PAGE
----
After playing with the jazz fusion super-group Dixie Dregs, keyboard sensation T Lavitz formed Jazz is Dead. Its sole purpose is to take the Grateful Dead’s compositions, turn them inside out and reconstruct them into fiery jazz numbers. With Plainview native Rod Morgenstein behind the skins, Lavitz brings Jazz Is Dead to the IMAC on Friday. He recently led Ian D’Giff down the road to unlimited devotion:
Long before Jazz is Dead was conceptualized, you had auditioned for the Dead’s keyboard slot—after Brent Mydland died in ’90, right?
It was crazy. Just like one-chord jams that went on and on. And Jerry, I’m not kidding you, by the end was standing over me with his glasses falling down on his nose, the way they did, kind of shaking his head “yes,” smiling and just going for it. I thought, because of the way he was acting, that I had it. For a minute I was on top of the world. I think Bob Weir himself, a couple of days later, told me that unfortunately they needed a keyboardist who could sing.
Before that audition, how into the music of the Dead were you?
Our bass player Alphonso Johnson, he was in Weather Report. I own their albums, I saw them twice. Am I not a Weather Report fanatic? I am, I love them. If I were to say that I’m a Weather Report head, nobody would argue it. I know their names, what they play, their tunes. Now, the Grateful Dead, I own their albums, I saw them twice and, hey, I even jammed with them once. But I mean as a fan, I saw them a couple of times. Am I not a Deadhead? Hell, no. To me I am, but to the people who throw away their lives and buy an old bus and leave home and see 200 or 300 shows, I ain’t nothing.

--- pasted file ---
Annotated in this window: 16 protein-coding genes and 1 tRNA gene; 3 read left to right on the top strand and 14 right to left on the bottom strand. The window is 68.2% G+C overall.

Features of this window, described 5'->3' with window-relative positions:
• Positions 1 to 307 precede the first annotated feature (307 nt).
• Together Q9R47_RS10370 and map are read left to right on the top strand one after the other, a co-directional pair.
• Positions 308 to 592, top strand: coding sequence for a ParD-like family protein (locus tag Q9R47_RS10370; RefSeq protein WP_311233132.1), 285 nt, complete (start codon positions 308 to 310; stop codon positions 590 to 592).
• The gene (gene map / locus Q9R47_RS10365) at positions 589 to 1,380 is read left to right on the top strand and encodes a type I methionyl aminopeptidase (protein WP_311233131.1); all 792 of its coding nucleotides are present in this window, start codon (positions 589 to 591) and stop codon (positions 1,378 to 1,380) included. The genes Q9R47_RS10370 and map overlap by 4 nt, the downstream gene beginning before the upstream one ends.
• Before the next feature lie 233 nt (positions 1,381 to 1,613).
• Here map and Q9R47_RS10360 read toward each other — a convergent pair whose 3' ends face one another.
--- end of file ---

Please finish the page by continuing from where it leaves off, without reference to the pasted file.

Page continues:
What’s the attraction to playing jam-based music?
With Jazz is Dead, man, we’ll play for two hours, and only 45 minutes of it is worked out. There is so much jamming and improvisation going on it makes you dig deep so it doesn’t sound stale. That was the attraction of the Dead, too. They had these beautifully poetic evocations and imagery and then they would go off and play really crazy stuff.
Jazz Is Dead 8 and 10:30pm, Nov 26 at IMAC, 370 New York Ave, Huntington. 516-549-ARTS. $21-$27.50.
This article from the Village Voice Archive was posted on November 30, 1999